With Arctic, Brazilian director Joe Penna’s debut feature offers audiences a conventional survival thriller of one man pitted against nature, which still manages to deliver the occasional moment of raw tension.
Mads Mikkelsen stars as Overgård, a Danish explorer who is forced to crash-land his aircraft in the middle of the arctic tundra. He strips all available equipment from his shattered plane but, despite his best efforts, the barren landscape offers little hope of salvation. Yet Overgård perseveres, living by alarms set on his wristwatch that alert him when to carry out the next duty of the day. As is often the way with such films, much of the pleasure is derived from the ingenuity of Mikkelsen’s character, be it a fishing line rigged with rattling alarms or the construction of makeshift sledges from plane doors.
Penna, who rose to fame as a YouTube filmmaker, co-writes the screenplay with fellow newcomer Ryan Morrison. Dialogue is near to non-existent, echoing J.C. Chandor’s superior All Is Lost. Penna’s seeming familiarity with the survival genre has been put to good use, structuring the film to hit the right beats at the right times, regularly providing gasp-inducing moments. Early on in the film, we are led to believe that Mikkelsen’s character might be promptly rescued, only to watch a helicopter crash during a snowstorm. Rather than being saved, he turns into the rescuer, dragging a young female pilot (Maria Thelma Smáradóttir) from the debris – another life in his hands.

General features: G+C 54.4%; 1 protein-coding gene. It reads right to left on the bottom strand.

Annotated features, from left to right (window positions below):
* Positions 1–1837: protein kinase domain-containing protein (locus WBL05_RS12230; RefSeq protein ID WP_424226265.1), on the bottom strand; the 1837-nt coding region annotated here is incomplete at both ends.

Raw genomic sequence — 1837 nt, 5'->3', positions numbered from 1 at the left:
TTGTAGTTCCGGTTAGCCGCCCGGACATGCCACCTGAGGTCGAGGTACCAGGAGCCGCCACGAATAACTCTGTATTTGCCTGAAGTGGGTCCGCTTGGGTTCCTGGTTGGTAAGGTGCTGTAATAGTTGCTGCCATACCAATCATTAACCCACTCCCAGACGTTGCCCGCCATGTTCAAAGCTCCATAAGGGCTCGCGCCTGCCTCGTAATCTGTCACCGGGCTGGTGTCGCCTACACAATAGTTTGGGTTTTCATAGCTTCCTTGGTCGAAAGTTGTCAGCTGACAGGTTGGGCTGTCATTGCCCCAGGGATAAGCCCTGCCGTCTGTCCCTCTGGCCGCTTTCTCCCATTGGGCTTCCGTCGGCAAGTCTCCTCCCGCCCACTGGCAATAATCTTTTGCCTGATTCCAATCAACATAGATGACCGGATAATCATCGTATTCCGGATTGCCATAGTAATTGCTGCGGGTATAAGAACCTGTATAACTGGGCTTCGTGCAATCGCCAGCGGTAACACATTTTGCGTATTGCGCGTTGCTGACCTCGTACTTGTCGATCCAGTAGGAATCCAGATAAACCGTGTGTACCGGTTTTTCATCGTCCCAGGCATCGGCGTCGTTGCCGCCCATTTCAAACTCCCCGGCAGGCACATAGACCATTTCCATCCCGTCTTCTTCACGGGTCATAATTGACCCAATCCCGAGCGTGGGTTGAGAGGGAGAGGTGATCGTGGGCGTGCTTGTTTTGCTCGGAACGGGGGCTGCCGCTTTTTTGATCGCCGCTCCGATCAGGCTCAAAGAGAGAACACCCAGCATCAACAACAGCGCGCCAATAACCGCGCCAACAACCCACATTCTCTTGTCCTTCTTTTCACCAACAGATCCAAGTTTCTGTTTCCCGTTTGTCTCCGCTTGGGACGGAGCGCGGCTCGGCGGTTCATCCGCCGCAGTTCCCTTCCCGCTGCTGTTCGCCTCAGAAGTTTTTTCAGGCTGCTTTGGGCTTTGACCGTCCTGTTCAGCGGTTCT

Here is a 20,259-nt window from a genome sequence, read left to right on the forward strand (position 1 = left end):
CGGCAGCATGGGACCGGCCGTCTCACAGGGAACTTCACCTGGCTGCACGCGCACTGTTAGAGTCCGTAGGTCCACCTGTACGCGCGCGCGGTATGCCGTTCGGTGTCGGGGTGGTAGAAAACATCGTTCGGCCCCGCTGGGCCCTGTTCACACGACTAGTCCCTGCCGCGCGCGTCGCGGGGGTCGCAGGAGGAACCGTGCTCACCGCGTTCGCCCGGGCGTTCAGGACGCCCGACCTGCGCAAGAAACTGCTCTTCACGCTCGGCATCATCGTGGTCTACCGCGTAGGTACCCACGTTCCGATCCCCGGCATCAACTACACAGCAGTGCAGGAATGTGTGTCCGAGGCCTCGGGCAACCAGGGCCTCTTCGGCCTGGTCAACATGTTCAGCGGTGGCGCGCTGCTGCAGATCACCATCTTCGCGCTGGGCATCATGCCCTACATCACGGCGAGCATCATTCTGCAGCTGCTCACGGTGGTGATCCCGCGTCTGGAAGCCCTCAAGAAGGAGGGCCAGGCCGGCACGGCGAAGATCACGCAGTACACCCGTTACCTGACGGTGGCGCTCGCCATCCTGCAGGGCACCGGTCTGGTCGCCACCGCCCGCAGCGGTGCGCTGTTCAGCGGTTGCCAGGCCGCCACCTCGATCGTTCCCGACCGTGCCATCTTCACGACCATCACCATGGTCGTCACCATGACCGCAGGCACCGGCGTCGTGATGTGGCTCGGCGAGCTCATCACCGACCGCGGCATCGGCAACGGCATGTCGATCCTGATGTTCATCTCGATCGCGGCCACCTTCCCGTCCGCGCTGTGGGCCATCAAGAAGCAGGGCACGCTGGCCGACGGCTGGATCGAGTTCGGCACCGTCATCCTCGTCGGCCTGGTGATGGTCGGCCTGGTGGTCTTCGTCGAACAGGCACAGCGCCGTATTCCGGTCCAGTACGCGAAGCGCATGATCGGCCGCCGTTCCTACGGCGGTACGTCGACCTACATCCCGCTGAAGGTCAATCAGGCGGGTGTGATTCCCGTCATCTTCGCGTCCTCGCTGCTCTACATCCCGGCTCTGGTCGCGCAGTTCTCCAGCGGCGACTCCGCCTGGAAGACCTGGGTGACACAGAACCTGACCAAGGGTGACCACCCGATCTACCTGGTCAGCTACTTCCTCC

Penna does push the boundaries of credulity at times, with one scene in particular (involving a polar bear) feeling like a big budget advert for Glacier Mints – with added mild peril. In his attempts to build tension, he pushes the situation slightly too far, frustrating for a film that demonstrates a clear, workmanlike ability to satisfy generic convention. Penna is better when utilising the landscape to his advantage, with the barren tundra allowed to speak for itself thanks to the work of cinematographer Tómas Örn Tómasson.
Far from breaking the mould of the survival drama genre, Arctic nonetheless offers thrilling moments and entertains throughout, mainly thanks to Mikkelsen’s muscular performance as the grizzled Overgård. Penna undoubtedly has talent and, with Arctic, displays enough directorial verve to have us interested in what he attempts next.
The 71st Cannes Film Festival takes place from 8-19 May.
Joseph Walsh | @JosephDAWalsh